It is apparent to all—most especially our elected officials—that citizens of Talbot County want action to rein in excessive, exploitive development, most especially projects dependent on special treatment, exceptions, waivers and, in the case of Lakeside, clearly identified improprieties.
Stop Poplar Hill Up Front
The outcry against Poplar Hill is deep and wide, and the reasons for opposition are rock solid. Attend the Planning Commission meeting at 9 am on Wednesday at the Bradley Room; send in your comments; follow up with the County Council if a Growth Allocation award gets that far. That is the County’s one point of control; but for Growth Allocation, Poplar Hill is entirely in the hands of the Town of Easton.
And Fix Lakeside Now
Because of a May 9th letter from the Maryland Department of Environment (spurred, it’s believed, by issues raised in TIP’s lawsuit against MDE), the County Council suddenly has the opportunity to fix Lakeside—that is, to assure that, rather than already having greenlighted the entire 2501 home development, each new phase of development beyond the first 120 houses must come back to the County for a new determination, including two rounds of public hearings and a review by the Planning Commission and the County Council.
In the same way that “Growth Allocation” is the County’s control point at Poplar Hill, at Lakeside the “Sewer Service Map” is the key. Both are wonky, in-the-weeds issues, but what you need to know is that each provides the lever whereby the citizens of Talbot County, acting through their elected Council, have some control over decisions inside of Towns…decisions that fundamentally affect the rural character and quality of life throughout the entire County!
The Council is already well aware of MDE’s directive to provide a single, proper map correcting past errors and improprieties. Hopefully, the sewer map that the Staff comes up with initially will accomplish what is needed: assurance that only those first 120 lots are designated as “immediate priority” in the wonky nomenclature. (MDE has directed that an old inappropriate map (Map 24) be jettisoned.)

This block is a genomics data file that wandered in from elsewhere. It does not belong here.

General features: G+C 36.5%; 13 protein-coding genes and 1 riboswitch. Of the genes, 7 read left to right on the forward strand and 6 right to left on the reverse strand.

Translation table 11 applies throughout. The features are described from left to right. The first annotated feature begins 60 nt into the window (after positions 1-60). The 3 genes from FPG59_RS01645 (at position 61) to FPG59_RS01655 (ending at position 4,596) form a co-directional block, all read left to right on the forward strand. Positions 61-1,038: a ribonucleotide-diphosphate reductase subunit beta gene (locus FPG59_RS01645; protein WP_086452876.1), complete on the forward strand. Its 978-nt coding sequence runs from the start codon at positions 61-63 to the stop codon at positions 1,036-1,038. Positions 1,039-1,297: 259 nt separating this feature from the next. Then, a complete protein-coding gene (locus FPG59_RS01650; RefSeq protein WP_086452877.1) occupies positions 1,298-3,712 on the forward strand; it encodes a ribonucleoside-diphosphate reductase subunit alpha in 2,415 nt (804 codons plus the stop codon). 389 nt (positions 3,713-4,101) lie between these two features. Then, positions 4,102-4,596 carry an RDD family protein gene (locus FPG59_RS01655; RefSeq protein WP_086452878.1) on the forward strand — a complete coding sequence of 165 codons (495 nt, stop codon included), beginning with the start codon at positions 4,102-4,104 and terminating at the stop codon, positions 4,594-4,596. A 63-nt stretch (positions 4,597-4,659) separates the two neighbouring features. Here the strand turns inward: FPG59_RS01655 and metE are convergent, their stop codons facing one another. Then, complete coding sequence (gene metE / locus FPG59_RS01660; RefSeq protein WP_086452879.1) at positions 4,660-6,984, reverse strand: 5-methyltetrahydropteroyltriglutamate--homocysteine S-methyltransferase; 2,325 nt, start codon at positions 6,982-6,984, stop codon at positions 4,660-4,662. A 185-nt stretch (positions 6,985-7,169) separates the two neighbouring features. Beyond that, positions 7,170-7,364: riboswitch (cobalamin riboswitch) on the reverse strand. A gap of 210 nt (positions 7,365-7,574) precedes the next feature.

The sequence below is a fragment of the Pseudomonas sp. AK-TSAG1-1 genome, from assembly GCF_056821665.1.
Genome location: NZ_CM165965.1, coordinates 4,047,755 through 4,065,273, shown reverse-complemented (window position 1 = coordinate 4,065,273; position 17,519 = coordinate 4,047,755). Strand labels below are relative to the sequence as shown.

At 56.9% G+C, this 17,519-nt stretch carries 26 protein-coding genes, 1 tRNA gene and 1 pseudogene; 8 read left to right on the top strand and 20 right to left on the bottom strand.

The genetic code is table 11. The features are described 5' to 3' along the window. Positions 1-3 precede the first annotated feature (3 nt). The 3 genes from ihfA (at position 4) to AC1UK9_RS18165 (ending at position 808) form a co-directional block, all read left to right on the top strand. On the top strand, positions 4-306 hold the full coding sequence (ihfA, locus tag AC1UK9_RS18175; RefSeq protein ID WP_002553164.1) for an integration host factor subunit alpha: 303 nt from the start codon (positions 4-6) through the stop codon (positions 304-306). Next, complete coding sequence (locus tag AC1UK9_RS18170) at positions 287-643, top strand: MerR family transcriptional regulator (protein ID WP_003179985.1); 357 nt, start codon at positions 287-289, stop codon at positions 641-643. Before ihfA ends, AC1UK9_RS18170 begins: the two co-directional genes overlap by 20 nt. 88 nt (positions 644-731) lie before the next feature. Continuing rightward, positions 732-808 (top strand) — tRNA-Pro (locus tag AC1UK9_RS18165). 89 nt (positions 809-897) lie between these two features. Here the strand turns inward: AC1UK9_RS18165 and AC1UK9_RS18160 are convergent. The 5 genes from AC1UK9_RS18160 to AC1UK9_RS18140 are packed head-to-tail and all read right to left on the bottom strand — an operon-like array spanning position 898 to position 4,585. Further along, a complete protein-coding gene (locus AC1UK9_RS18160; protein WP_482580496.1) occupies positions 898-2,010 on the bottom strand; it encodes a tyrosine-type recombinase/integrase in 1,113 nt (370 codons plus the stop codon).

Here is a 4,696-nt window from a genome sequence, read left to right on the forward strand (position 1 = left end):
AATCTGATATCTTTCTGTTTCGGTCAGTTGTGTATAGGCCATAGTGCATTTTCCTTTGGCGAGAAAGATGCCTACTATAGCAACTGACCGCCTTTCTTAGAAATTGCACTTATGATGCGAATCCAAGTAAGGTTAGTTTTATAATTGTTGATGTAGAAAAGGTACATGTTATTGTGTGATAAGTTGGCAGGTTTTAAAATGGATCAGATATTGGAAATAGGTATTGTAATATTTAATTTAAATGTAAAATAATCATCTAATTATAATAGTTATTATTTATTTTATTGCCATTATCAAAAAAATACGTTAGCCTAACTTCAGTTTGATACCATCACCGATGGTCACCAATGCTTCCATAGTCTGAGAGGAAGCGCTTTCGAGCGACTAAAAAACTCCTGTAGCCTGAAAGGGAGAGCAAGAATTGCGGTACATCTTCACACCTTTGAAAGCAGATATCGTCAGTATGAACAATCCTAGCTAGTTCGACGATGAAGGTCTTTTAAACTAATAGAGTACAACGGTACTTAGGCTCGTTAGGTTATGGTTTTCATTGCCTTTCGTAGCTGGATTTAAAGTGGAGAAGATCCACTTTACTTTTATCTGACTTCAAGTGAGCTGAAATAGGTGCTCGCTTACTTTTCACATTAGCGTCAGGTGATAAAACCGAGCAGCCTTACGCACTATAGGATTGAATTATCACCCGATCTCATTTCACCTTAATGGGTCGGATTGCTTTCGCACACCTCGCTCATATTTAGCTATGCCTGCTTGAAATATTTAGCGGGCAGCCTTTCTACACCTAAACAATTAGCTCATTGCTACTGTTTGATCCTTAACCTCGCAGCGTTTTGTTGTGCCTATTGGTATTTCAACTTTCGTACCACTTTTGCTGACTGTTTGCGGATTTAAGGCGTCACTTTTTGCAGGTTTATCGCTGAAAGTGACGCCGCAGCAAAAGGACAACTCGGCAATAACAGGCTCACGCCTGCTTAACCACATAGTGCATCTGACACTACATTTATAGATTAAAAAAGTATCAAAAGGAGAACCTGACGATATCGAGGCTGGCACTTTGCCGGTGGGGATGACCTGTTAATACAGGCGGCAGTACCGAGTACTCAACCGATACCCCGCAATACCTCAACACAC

If the Council does this properly, the rest of Lakeside cannot then proceed without a new County review at each step; that was also the goal of Ms. Mielke’s recent Resolution 338, thought it seems overtaken by MDE’s letter.
The Fix Lakeside Initiative
To remind our County Council, and the world at large, that Talbot citizens are passionate in their desire that the Council fix Lakeside (resisting exploitation evident at Poplar Hill too), a committee of concerned citizens, working with and through the Talbot Integrity Project, intend to be very visible, simply encouraging the County Council to do the right thing in this situation. (This re-mapping issue is new, and at this point no Council Member has indicated any inclination not to correct the errors and improprieties of the past.)
It’s important that citizen attention be visible, and you are encouraged to join us today!
Just go to this site— fixlakeside.com– -to have your voice heard. On the site you can…
- GET A YARD SIGN…though it’s easier for everyone if you just pick up one or two at RiseUp Coffee on Dover Street—they’re free! (We do need volunteers to help get out the yard signs…they’re ready to go!)
- SIGN THE FIX LAKESIDE PETITION
- EMAIL THE COUNCIL
- DONATE…an organized effort, and those yard signs, come at a cost!
- VOLUNTEER…there may be more to do!
Again, that’s fixlakeside.com.
What’s at stake at Poplar Hill and at Lakeside and whatever project comes afterwards is simply the future of Talbot County…whether it remains the unique, rural environment most want, or morphs into just another sprawl community like every other.
The Committee to Fix Lakeside
Dan Watson, TIP